A SOMBRE anniversary falls today as police officers and community members join the family in remembering fallen Tamworth police officer Senior Constable David Rixon a year after his death.
On March 2, 2012, Senior Constable Rixon was fatally shot on a routine traffic stop in West Tamworth.
Senior Constable Rixon’s wife Fiona and their children will be joined by officers from across the state to mark the anniversary, many of whom have spent the past week completing a charity walk in his honour.
Officers will form a sombre march to Tamworth Police Station to arrive at 8am, where the flag will be lowered to stand at half mast.
NSW Police Commissioner, Andrew Scipione, will unveil a plaque honouring Senior Constable Rixon, during a ceremony at Tamworth Community Centre at 11am.
Fiona Rixon said she will take a private moment during the day to remember her husband, the man who she described as her “other half”.
“He was my best friend, we did absolutely everything together, everything,” she said.
About 60 police officers of the 140 who walked arrived in Tamworth last night after a 370km journey titled “Our Mates, Our Families,” which began in Wyong last Monday.
Rainy weather welcomed the walkers as they completed the last few kilometres of their 10-day trek, ending at the Longyard Hotel.
Senior Constable Rixon’s stepdaughter and Probationary Constable Jemma Galea, who walked alongside four officers from the Oxley Local Area Command, said today’s memorial services would be bittersweet for her and her family.
“I guess it’s hard to say how it will affect you until the day,” Probationary Constable Galea said.
Completing the last of the walk alongside her mother yesterday, she was wearing the bright pink cap she wore for the the duration of the walk.
The cap was the subject of a personal joke between her and her stepfather.
“David said to me when I bought it, ‘When are you ever going to wear that hat?’” Probationary Constable Galea said.
“So now I wear it, to remember him.”
Ms Galea said the walk was harder than expected, and she was full of “sore muscles, blisters and a bit of sunburn”, and everyone was looking forward to a hot shower before the fundraising event at Wests’ Diggers last night.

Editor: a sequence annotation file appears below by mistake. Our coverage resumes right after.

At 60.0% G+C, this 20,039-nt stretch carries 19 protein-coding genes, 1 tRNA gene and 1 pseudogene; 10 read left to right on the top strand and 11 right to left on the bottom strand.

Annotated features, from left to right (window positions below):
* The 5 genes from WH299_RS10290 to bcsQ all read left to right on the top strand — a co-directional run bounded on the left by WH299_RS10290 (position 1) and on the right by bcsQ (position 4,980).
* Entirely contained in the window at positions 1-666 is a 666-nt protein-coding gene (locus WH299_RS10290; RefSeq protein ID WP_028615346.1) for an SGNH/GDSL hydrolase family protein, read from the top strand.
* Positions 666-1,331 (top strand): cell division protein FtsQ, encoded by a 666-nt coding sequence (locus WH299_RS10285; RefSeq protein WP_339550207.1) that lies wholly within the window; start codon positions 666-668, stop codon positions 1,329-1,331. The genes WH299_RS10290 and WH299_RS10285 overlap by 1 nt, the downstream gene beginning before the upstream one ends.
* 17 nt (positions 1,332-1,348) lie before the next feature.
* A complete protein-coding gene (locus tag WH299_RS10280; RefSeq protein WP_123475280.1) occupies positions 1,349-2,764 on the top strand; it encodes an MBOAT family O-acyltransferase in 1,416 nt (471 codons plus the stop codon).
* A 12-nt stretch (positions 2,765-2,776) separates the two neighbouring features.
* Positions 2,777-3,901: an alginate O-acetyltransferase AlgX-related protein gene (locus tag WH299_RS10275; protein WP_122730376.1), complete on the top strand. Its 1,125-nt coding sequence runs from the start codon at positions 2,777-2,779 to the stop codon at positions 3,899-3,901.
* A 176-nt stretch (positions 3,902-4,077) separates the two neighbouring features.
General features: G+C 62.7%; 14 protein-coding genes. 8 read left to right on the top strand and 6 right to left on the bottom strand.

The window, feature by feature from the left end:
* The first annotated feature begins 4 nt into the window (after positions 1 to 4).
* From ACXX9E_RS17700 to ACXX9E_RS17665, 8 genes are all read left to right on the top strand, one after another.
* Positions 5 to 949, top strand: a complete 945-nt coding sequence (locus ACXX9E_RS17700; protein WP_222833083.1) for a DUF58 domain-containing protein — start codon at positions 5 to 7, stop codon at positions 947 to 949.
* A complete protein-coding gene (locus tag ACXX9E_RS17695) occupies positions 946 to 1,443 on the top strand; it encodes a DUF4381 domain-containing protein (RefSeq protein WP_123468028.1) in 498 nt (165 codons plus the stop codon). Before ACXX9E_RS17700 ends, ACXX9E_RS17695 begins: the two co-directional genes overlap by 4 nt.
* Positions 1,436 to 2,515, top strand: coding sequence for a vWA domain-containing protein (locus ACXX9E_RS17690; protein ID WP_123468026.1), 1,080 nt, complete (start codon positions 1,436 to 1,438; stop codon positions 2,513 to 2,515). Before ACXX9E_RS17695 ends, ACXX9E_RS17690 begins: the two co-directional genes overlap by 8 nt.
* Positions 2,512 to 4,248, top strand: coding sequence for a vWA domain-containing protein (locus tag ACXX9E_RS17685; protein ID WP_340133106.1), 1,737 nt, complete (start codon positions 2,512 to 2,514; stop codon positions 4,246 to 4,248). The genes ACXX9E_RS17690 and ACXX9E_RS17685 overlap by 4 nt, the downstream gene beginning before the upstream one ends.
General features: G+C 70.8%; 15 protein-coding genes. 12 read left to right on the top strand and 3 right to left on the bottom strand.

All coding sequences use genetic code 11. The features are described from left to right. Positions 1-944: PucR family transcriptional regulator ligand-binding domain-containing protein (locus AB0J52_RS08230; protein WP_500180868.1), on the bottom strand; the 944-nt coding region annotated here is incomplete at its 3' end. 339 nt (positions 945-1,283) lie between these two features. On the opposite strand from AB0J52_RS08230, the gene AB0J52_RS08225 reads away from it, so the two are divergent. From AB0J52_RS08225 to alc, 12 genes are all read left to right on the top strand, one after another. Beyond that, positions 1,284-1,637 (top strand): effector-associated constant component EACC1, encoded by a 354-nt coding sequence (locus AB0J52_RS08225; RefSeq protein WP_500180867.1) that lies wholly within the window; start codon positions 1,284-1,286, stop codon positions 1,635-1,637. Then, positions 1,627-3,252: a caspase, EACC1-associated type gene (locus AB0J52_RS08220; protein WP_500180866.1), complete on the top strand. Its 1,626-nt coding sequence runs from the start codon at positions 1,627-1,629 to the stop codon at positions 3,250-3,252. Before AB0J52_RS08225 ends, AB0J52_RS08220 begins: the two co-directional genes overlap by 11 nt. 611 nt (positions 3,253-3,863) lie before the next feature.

The walkers camped along the way, passing through six police local area commands, many of whom sent officers to Tamworth to help out in the days and weeks after the tragedy.
Organising police from Tuggerah Lakes said they were inspired by the Cooee recruitment march, a famous walk that began in Gilgandra in 1915 with 35 men, its ranks swelling to 265 by its end in Sydney, all eager to join the Australian war effort for WWI.
Oxley Local Area Commander Superintendent Clint Pheeney said his officers were honoured to take part in the walk, and ceremony, to remember their former colleague.
“David’s death was heartbreaking for all of us at Oxley Local Area Command,” Superintendent Pheeney said.
“But when a police officer is killed it’s not only the local police and their immediate colleagues who are touched, it’s the entire police force and community as a whole.”
“I’m extremely proud of all the officers who have taken part in the gruelling walk as it shows their resolve and determination to honour their mate, and to raise funds for not only his family, but the families of other fallen officers.
“I’m particularly proud of all of David’s colleagues here at Tamworth who have continued to do their job on a daily basis since his death, even though all their hearts have been broken.
“David has never been far from our minds and this will certainly be the case tomorrow, especially during the ceremony. The plaque will serve as a permanent honour to him in the community and one I’m sure all who knew him will be extremely proud of.”
Commissioner Scipione said the relay-style walk from Wyong Police Station to Tamworth was raising money for both the NSW Police Legacy and the David Rixon Memorial Fund.
“Last year we experienced the tragedy of losing two of our officers and so we all have extremely heavy hearts today,” Commissioner Scipione said. “However the ceremony gives us the opportunity to reflect on Senior Constable Rixon’s life and career, and to remember the outstanding husband, father, friend and colleague that he was.
“The walk and ceremony are testimony to the honour that exists among those who have chosen to become part of the police profession. It also demonstrates our respect, our grief and our resolve to continue, despite the hardships that may confront us.”
The official ceremony will take place at 11am at Tamworth Community Centre in Darling St.